FIG. 5 illustrates an embodiment in which container 50 having a conical seal section 52 is filled with an ingestible such as capsules 54. Lid 51 having a depending lip 55 is placed over the open top of container 50 such that upon air evacuation from the container interior and subsequent exposure of the package exterior to ambient environmental pressure the lip 55 is flexed downwardly so that sealing surface 53 over its entire area contacts seal surface 52.
FIG. 6 illustrates a throw-away embodiment in which a package 60 includes a container 65 of semi-rigid plastic material including a flexible lip 61 for holding a discrete medicant or other pill bottle 64. A lid 66 made of a more flexible plastic material than container 65 includes a lip 62 with a conical sealing surface 67 at a cone angle less than the cone angle of lip 61. Upon drawing a vacuum within volume or region 63, using the apparatus of FIG. 4 for example, and then exposing the exterior of the package to ambient air, lid 66 will be pushed downwardly by the differential pressure between the exterior air and the interior vacuum, effecting a mating seal between the facing surfaces of lips 61 and 62. Any tampering with the package 60 will admit air to the region 63 which will snap-out the flange or lip 61 so that the lid 66 can be easily removed from container 65.
FIG. 7 illustrates a substantially child-resistant feature contained at an opposite end of the lid from the lip 17. An interior slot 30 parallel to the package longitudinal (vertical) axis is provided in container side wall portion 19 and a nib or protrusion 31 provided on the outer peripheral edge of lid top 19a. After the initial tamper-proof seal has been removed by the purchaser, the lid may be inverted for reusable closing with the container 11 by inserting the nib 31 in the slot 30 preferably in a friction-fit. For added protection, as is known in the art, provision may be made to include a more positive locking of the inverted cap on the open end of container 11. Further, the package may contain or be distributed with simple written instructions (1) indicating to the purchaser that if the lid and container are separable by hand that the product should be brought to the attention of the seller or returned and (2) that the purchaser should pierce the thinned lid area to provide lid removal.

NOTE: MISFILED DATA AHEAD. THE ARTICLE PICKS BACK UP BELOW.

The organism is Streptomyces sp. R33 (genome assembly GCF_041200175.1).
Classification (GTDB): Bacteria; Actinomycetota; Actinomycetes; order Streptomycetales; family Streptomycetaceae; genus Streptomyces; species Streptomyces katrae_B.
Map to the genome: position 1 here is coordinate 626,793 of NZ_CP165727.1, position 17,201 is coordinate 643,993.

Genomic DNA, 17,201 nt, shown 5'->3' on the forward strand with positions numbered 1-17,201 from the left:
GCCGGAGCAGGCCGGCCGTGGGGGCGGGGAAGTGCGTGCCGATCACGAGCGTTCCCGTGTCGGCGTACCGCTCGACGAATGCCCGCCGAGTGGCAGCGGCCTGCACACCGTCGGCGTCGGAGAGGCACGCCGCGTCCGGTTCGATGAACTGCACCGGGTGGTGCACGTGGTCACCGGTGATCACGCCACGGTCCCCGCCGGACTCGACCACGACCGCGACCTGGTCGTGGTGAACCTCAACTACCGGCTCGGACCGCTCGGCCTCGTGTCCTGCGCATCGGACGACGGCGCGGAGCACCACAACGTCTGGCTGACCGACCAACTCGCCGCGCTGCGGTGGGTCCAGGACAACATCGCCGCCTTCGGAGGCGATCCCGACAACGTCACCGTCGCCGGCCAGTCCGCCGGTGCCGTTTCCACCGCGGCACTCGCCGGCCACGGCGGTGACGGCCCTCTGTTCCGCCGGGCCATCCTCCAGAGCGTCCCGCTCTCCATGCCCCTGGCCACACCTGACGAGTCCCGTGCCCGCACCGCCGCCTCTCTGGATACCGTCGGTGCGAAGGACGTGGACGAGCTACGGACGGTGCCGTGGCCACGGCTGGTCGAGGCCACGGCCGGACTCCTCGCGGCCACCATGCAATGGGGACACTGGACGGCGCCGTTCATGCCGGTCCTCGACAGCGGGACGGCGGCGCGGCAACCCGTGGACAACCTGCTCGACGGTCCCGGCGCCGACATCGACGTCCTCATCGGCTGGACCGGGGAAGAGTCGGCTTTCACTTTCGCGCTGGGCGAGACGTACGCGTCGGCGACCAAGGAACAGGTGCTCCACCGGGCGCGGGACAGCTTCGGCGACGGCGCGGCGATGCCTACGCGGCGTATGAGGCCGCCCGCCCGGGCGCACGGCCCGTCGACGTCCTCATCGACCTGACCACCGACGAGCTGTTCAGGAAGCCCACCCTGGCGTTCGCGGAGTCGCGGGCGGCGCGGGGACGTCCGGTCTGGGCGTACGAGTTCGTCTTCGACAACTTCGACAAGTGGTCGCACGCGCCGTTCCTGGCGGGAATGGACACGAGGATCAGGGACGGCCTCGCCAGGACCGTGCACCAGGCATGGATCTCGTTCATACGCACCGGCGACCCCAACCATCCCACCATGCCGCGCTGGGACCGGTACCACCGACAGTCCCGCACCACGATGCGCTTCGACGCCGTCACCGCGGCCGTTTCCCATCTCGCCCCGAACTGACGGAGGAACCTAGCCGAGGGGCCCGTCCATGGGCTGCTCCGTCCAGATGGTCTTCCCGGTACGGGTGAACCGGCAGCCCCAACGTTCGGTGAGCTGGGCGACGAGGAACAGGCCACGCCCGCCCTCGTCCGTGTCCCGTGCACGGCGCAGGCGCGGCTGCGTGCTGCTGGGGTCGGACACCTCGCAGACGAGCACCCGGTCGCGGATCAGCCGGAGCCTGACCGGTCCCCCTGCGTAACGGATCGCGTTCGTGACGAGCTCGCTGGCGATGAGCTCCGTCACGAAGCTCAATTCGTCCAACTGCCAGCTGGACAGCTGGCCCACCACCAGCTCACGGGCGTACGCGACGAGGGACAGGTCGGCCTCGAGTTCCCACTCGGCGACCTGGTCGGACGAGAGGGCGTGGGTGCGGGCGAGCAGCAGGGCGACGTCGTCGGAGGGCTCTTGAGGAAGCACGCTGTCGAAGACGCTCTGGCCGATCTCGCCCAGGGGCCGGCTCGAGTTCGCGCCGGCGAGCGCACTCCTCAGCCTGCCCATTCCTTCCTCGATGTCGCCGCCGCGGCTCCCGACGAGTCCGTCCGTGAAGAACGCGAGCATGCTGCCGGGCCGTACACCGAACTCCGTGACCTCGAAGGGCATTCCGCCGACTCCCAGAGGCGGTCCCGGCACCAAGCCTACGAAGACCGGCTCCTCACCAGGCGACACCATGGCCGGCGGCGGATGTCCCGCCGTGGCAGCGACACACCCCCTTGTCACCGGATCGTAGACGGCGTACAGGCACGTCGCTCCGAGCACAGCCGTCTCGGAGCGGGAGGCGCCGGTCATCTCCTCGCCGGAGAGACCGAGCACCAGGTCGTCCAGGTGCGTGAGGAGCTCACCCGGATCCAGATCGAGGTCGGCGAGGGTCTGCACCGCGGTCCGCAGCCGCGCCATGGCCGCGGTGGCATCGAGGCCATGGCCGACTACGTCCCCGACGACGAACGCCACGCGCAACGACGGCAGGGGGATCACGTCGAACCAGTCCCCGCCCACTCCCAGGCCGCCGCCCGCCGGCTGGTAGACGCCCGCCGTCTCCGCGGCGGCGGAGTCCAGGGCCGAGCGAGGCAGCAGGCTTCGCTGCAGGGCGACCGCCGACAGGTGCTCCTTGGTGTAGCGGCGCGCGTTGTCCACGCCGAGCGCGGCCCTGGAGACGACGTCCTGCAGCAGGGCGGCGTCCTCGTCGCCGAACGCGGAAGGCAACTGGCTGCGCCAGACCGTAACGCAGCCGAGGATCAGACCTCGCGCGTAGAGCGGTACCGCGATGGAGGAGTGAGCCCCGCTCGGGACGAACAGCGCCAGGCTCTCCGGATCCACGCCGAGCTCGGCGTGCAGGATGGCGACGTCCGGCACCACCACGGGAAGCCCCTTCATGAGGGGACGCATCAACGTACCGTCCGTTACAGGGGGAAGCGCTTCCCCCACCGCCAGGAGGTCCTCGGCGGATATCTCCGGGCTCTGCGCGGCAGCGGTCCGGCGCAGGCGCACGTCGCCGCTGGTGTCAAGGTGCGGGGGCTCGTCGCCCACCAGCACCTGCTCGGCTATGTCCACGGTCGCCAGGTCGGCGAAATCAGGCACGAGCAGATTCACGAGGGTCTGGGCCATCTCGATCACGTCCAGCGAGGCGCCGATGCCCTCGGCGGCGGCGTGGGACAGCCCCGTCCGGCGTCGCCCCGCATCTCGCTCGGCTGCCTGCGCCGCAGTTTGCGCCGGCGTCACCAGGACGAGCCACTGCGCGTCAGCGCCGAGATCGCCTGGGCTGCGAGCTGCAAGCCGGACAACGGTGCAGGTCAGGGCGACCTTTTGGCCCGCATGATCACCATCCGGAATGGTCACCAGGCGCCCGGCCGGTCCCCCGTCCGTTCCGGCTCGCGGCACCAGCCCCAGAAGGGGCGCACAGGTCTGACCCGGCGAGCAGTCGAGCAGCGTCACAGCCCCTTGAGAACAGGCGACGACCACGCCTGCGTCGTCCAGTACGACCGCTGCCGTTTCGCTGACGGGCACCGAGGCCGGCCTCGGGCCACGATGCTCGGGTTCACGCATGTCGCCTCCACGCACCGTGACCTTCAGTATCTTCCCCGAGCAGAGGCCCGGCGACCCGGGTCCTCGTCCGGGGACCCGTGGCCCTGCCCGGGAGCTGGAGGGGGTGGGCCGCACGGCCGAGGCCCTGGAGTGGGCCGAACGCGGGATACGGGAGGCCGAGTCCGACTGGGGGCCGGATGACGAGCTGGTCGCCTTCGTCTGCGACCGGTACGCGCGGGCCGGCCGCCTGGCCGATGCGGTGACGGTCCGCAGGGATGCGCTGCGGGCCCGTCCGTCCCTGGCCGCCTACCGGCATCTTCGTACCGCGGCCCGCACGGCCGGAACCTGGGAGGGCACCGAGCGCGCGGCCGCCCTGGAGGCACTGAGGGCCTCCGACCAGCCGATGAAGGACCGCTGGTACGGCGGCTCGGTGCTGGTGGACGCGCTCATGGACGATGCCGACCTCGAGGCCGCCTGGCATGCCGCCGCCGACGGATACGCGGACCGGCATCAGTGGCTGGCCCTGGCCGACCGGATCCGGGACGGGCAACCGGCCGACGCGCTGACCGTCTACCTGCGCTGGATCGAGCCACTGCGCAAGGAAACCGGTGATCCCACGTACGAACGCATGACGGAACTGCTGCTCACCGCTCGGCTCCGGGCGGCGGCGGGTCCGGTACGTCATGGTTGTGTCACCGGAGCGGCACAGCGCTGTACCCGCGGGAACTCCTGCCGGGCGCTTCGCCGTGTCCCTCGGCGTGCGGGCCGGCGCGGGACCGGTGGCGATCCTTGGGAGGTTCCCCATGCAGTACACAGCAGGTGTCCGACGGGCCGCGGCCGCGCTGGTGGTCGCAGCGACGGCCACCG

FIGS. 9-12 illustrate a rectangular relatively-flat container/lid construction particularly useful with food containers, such as meat packages. Upon assembly with the food material therein in an apparatus of the type shown in FIG. 4, a container half 71 and lid half 70 are air evacuated and then upon exposure to the higher pressure of ambient air flexible sealing flanges 72 and 73 are snapped tight (FIG. 9) or one flexible flange 76 snapped tight on a more rigid flange 75 (FIG. 10). In this embodiment, as in the others, one of the container and lid parts must be of more flexible material than the other although both must be of sufficient stiffness, i.e. it is not a thin film, so that it does not collapse internally upon air evacuation of its interior.
In an embodiment where the casing must span a relatively large distance, e.g. to encapsulate a flat steak or other large food stuff, the casing parts may be in the form of similar halves with lateral or egg-crate ribs 75 integrally formed therewith to give structural stiffness to the casing halves so that handling will not accidentally break the seal.
A surface smoothing material 16a, 18a (FIG. 2) such as Teflon-spray may be applied to the seal and sealing surfaces of the container and lid of the various embodiments to give a smooth surface finish sufficient to keep intact the differential pressure seal between the sealing surfaces, e.g. 16, 18, under normal handling and before purposeful opening by the legitimate user.
The above description of embodiments of this invention is intended to be illustrative and not limiting. Other embodiments of this invention will be obvious to those skilled in the art in view of the above disclosure.
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|Citing Patent||Filing date||Publication date||Applicant||Title|
|US7934532 *||Mar 25, 2009||May 3, 2011||Ribi Pack S.P.A.||Tape for mass-sealing bottles and similar containers, and apparati for its application and removal|
|US8616258||May 2, 2011||Dec 31, 2013||Ribi Pack S.P.A.||Tape for mass-sealing bottles and similar containers, and apparati for its application and removal|
|US20060159808 *||Mar 22, 2006||Jul 20, 2006||Peter Eriksen||Prefilled packing useable as baking tin and a recipe for ingredients being prefilled in the packing|
|US20090184085 *||Mar 25, 2009||Jul 23, 2009||Leon Antoine Ribi||Tape for mass-sealing bottles and similar containers, and apparati for its application and removal|
|CN101214194B||Jan 14, 2008||Nov 16, 2011||四川大学||Medicine bottle capable of preventing children from mistaking medicine|
|U.S. Classification||215/270, 215/228, 220/4.24|
|International Classification||B65D79/00, B65D50/06, B65D55/02, B65D81/20|
|Cooperative Classification||B65D79/005, B65D81/2015, B65D50/06, B65D55/02|
|European Classification||B65D55/02, B65D79/00B, B65D50/06, B65D81/20B1|
|Jan 27, 1992||FPAY||Fee payment|
Year of fee payment: 4
|Mar 5, 1996||REMI||Maintenance fee reminder mailed|
|Jul 28, 1996||LAPS||Lapse for failure to pay maintenance fees|
|Oct 8, 1996||FP||Expired due to failure to pay maintenance fee|
Effective date: 19960731